“So Hot You’re Hurting My Feelings” is Caroline Polachek’s most popular song, if you go by the amount of listens the song has on Spotify. At first glance, this makes sense: the song has an irresistibly fun title. It also has some relatable lyrics about “cry[ing] on the dance floor,” followed by a wailing line, “it’s so embarrassing.”
But perhaps more significantly, especially for those who want to know more about who wrote the song, the song is a good introduction to Polachek herself: almost comically lighthearted and yet also completely serious.
When she walked onto the stage at Lincoln Hall last Wednesday night, the audience went crazy. Polachek made her way over to the microphone and addressed the screams with a single mellifluous “Wow.”
Then she stood still, her hands poised over the microphone as she took a look around the room. This stasis seemed to promise an equally static performance, maybe with some hip-shaking and arm-waving during the wilder moments.
That was not how things went, partly because Polachek doesn’t take herself as seriously as she seems to, and partly because Polachek can dance.
She started things off on a mellow note, with her acoustic guitar and the song “The Gate.” As she moved around the stage, each gesture felt casual, but also tightly choreographed. She brought out some dance move classics: this naturally included rapid sequences of the lick-your-finger-touch-your-butt for “So Hot You’re Hurting My Feelings,” and some slow hair whipping to the chorus of “Caroline Shut Up.” At a few points she appeared to move freely but then whatever flowing action she was engaged in would suddenly end in a tight elbow jab, punctuating whatever verse she was singing.
As a result, the performance began to feel a bit like a one-man show. There was, however, another person on stage with her—the artist True Blue—whose blonde hair is appropriately streaked with royal blue.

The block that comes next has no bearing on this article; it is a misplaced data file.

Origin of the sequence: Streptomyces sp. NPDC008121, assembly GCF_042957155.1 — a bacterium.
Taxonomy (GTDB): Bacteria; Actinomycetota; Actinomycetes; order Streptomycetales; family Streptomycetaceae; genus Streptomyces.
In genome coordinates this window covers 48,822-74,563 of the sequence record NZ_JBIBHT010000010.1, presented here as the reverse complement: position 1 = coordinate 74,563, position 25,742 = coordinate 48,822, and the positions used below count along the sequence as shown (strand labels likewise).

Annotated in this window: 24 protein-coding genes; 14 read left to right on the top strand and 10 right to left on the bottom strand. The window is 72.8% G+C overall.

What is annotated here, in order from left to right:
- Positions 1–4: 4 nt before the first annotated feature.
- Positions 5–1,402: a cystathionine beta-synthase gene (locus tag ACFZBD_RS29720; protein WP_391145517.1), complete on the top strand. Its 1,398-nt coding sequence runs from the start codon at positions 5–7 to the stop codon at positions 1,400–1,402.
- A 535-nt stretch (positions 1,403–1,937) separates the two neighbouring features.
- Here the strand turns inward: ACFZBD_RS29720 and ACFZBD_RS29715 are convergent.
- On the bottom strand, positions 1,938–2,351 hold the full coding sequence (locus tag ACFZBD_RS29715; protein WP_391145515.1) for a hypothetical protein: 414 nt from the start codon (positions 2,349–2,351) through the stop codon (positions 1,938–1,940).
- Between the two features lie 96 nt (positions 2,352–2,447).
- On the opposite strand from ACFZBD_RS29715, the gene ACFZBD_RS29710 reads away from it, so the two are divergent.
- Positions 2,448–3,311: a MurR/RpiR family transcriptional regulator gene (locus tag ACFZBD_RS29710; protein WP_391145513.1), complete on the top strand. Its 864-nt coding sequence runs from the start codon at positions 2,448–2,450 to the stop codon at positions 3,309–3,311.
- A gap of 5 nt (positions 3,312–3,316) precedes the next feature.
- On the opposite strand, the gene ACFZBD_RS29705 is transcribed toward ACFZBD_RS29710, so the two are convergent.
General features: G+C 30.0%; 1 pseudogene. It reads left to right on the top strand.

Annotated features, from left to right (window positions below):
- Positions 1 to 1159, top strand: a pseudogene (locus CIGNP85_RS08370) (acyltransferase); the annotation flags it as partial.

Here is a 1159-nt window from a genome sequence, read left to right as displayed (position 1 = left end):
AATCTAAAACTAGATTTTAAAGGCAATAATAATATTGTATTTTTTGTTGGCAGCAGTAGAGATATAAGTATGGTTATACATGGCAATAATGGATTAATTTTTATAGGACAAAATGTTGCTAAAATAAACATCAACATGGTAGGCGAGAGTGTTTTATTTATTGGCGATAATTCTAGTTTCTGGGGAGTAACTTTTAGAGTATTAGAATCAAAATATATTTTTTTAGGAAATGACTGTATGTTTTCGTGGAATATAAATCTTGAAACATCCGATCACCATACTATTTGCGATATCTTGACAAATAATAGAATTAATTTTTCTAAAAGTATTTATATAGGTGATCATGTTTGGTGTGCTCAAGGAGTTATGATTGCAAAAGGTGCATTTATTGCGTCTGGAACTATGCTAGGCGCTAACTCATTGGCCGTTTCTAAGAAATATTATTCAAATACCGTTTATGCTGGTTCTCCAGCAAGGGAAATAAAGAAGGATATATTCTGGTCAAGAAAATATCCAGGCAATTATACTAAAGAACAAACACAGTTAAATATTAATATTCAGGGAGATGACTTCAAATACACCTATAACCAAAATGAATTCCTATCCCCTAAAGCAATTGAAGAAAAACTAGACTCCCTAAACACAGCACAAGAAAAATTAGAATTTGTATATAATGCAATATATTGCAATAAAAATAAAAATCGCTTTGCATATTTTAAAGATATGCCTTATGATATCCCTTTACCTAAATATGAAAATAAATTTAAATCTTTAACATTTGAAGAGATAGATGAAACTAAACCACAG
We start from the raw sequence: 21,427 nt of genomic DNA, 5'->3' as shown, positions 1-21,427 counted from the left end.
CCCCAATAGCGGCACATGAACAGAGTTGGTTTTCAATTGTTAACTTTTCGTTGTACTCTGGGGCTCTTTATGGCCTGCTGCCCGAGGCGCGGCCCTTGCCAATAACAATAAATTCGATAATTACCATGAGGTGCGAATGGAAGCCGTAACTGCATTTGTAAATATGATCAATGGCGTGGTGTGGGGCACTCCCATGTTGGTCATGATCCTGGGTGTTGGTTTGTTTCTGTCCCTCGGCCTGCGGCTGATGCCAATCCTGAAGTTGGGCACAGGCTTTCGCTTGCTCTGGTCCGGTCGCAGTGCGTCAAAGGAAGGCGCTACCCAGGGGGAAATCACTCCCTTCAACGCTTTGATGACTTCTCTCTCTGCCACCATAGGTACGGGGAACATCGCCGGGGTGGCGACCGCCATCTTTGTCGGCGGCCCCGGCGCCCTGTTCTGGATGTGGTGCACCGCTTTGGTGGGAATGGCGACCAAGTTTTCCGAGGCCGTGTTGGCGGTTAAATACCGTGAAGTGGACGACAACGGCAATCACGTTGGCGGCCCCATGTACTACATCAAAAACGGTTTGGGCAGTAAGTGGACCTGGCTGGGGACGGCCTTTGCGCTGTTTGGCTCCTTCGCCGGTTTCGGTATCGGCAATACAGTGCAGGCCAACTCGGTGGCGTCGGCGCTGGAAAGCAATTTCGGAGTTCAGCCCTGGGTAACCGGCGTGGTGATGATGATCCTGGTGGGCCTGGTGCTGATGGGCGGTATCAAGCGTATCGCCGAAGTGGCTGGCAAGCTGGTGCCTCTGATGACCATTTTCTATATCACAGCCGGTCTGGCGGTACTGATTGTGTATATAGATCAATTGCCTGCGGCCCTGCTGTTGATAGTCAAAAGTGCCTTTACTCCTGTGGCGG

With Blue on the synth, Polachek sang her way through her new album, Pang. On the wall behind her was a projection of…could it have been a door? (“Door” is her second most-played song on Spotify). Who could know for sure; the projection also looked distinctly gate-like, and if we’re going by titles, Polachek also has a song called “The Gate.”
This door-gate conundrum aside, the projection gave Polachek’s performance an otherworldly edge. Sometimes the gaps in it appeared an abstract collage, filled with images of leaves or the sky. Sometimes the door-gate disappeared altogether and was replaced by videos of water, which accompanied Polachek during her song “Ocean of Tears.”
Halfway through the show, Polachek paused. Before her next song, she explained, she needed to tell everyone a quick story about her dream. Standing at the very front of the stage, she gave a narrative of her dream, in which she was falling from a plane and ended up realizing that she had a parachute but then realized that she was falling into the ocean.
“So now I was going to die from drowning instead of suffocation,” she said. But suddenly, a gust of wind pushed her up and over LA, where she fell and landed on the pavement. The song that followed was, appropriately, “Parachute.”
Polachek performed one song that wasn’t by her: a surprising, but in retrospect completely fitting, rendition of “Breathless” by the Corrs. The performance ended after what felt like a strangely short amount of time; something seemed to be missing as she walked offstage. And indeed, something was.
“DOOR!” a man shouted. “DOOR!”
As the crowd erupted into cries for “Door,” Polachek returned to the stage, smiling, framed by the door in the background.